Early in the special legislative session Wednesday called by Gov. Pat McCrory for disaster relief, House Rules Chair David Lewis responded on the House floor to a question about the rules governing the session by saying House leaders were trying to be “as transparent as they can.”
That was, simply put, a lie.
Two days before—on Monday—Lewis, House Speaker Tim Moore, Senate President Phil Berger, and other Republican lawmakers signed a letter to call another special session when the disaster relief session adjourned to ram through legislation to take power away from the new Democratic governor and to remake the structure of state government on the fly.
They never bothered to tell the Democrats, the media, or the public about their scheme.
Then twenty-eight bills were filed in the secretly planned and unprecedented special session and most of them take authority away from Cooper and the newly Democratic Supreme Court and give it to Republicans including Lt. Gov. Dan Forest, new Superintendent of Public Instruction Mark Johnson, and legislative leaders themselves who will now have the authority to confirm Cooper’s cabinet appointees.
Legislation would also change the oversight of elections, significantly reduce the power of the State Board of Education, change the way appeals courts operate, and change the rules for the Industrial Commission that hears cases affecting workers injured on the job.
All of this and more was filed with no notice to the public or even to all the members of the legislature. Democrats asked Republican leaders repeatedly why the additional special session was called and never received an answer, other than members had issues they wanted to consider.
When Speaker Moore was asked how much the additional session would cost, he said there would be no extra expense on Wednesday since the General Assembly was already here for the disaster relief efforts.
In other words legislative leaders figured they were in town to help disaster victims, so they might as well grab more power for themselves while they were there.
A few weeks ago Senator Bob Rucho said the decision by a federal court to order the redrawing of 28 legislative districts and an election in 2017 to fill them would undo the will of the voters, which didn’t make any sense since the court had already found the districts were unconstitutional.
This week Rucho is leading the charge to actually thwart the will of the voters by taking power away from the people voters elected in November as governor and Supreme Court justice.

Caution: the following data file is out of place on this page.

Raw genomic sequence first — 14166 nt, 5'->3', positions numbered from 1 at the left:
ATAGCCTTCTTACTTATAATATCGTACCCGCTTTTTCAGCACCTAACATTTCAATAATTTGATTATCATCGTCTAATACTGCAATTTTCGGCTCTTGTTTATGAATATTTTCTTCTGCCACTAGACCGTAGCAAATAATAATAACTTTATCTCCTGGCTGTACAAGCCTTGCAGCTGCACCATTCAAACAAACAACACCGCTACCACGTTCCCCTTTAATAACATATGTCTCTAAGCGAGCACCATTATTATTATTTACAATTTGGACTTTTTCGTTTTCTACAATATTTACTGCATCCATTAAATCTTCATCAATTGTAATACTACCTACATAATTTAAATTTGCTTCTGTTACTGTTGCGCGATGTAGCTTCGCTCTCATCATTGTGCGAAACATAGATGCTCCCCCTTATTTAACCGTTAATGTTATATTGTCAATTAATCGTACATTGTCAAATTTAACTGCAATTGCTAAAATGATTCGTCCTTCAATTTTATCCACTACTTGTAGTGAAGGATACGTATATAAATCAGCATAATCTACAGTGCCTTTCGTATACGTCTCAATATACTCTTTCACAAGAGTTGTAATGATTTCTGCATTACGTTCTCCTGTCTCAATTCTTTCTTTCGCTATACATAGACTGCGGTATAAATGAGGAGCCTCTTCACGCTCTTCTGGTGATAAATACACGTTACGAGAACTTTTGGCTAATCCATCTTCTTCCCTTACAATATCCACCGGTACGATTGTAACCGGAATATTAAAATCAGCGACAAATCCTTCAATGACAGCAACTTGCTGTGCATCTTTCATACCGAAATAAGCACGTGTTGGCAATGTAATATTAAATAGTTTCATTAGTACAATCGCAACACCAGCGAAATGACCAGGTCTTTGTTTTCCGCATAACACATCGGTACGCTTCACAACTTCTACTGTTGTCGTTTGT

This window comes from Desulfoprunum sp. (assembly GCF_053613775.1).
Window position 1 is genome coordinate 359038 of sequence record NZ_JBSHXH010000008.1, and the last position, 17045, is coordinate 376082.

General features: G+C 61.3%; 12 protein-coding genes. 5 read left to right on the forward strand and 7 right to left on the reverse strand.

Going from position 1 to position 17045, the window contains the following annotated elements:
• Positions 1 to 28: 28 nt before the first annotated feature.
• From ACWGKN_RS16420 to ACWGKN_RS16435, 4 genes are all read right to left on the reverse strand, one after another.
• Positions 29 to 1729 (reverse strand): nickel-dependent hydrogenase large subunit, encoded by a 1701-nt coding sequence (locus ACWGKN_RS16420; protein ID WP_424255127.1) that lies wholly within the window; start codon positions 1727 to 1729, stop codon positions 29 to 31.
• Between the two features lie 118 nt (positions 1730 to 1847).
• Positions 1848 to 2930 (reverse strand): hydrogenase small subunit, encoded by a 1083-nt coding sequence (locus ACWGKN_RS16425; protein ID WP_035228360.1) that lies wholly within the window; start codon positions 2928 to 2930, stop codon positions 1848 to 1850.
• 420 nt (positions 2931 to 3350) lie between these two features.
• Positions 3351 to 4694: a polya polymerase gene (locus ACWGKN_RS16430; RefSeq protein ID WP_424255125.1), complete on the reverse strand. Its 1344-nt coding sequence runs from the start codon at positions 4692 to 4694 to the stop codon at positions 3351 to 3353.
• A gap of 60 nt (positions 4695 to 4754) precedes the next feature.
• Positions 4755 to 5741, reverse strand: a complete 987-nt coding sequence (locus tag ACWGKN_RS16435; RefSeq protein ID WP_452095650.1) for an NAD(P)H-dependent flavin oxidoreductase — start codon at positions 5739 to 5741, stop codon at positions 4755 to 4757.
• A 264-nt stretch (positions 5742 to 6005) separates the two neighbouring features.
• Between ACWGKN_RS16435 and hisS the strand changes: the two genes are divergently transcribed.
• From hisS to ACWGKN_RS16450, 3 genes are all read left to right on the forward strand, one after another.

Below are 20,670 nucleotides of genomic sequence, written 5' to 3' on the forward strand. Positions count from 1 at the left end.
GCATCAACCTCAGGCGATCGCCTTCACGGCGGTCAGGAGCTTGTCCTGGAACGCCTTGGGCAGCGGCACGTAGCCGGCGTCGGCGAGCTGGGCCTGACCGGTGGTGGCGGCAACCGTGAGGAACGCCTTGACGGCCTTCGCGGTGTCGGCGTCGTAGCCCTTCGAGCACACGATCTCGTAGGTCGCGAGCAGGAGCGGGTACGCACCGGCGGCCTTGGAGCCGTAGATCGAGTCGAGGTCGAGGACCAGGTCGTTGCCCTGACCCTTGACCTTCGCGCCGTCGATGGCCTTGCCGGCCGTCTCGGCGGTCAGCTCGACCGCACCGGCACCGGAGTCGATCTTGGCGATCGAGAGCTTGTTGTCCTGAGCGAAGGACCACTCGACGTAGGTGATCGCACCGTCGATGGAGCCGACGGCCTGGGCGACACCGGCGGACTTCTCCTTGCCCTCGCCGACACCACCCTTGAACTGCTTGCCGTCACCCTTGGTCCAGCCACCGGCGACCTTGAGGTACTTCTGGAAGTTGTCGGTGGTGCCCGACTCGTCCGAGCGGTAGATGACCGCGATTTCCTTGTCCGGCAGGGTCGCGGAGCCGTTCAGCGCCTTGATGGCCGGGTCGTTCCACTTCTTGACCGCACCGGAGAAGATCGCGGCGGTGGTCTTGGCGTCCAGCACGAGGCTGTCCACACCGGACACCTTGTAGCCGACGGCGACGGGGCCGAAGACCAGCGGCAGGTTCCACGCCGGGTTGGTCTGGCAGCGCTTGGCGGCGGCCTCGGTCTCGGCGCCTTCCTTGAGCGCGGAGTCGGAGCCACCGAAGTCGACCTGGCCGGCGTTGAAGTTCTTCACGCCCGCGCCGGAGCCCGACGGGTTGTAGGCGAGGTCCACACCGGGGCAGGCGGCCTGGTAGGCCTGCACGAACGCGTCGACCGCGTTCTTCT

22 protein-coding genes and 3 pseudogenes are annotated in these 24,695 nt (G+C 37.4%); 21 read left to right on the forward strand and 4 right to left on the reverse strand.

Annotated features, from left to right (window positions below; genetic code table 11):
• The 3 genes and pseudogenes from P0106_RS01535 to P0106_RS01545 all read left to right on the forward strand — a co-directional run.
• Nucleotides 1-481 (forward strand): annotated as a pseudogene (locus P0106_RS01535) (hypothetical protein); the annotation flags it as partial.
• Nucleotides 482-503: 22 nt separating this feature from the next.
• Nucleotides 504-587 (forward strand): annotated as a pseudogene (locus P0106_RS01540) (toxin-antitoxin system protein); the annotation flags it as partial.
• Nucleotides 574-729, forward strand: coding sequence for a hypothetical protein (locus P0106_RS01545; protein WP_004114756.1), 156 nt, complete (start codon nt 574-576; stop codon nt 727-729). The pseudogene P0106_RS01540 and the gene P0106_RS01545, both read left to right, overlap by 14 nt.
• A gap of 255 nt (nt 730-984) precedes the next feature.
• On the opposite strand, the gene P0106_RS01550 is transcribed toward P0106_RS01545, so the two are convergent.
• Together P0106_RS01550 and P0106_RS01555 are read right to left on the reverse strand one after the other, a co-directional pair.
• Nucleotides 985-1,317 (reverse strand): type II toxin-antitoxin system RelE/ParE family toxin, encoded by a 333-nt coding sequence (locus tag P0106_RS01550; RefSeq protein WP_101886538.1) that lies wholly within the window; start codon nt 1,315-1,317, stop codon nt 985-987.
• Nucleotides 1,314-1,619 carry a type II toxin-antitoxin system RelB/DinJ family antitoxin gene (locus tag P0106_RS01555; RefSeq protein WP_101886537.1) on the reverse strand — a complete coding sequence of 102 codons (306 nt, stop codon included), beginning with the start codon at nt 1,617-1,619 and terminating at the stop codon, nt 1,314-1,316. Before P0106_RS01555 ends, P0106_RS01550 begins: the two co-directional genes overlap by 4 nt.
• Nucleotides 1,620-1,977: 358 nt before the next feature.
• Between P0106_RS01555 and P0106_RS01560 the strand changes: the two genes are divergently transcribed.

Republicans are defending the unprecedented last minute power grab by claiming that Democrats did it too—30 to 40 years ago. One of the episodes they cited was in 1988 when Democrats took legislative powers away from Republican Lt. Gov. Jim Gardner and gave them to the Democratic Senate President Pro Tem.
None of the Republican proposals in the special session would restore the powers by taking them away from current Senate President Pro Tem Phil Berger. But this isn’t about history anyway. It is 2016 and the voters elected a Democratic governor and expect more from legislative leaders than efforts to settle decades-old scores.
And there has never been a last minute special session called with 28 bills filed to remake state government.
Cooper for his part calls the arrogant display from the Republicans more than a partisan power grab and he is right.
Raleigh will never be the same. The rules and traditions in state government mean virtually nothing now and apparently neither do the obligations of lawmakers in a democracy to let the people they represent know what they are doing.
Election results have become annoyances to work around, not binding decisions by the people.
It all brings to mind the familiar quote by Lord Acton that “Power tends to corrupt and absolute power corrupts absolutely.”
The behavior of the General Assembly this week is proof of that and also makes you think that Lord Acton forgot a line.
Some people in power will go to extraordinary means to maintain every bit of it, even in a democracy where the voters are supposed to make the final decisions.
House and Senate leaders callously and arrogantly brushed aside the will of the voters this week. It was cynical, undemocratic, outrageous, and yes, corrupt—absolutely.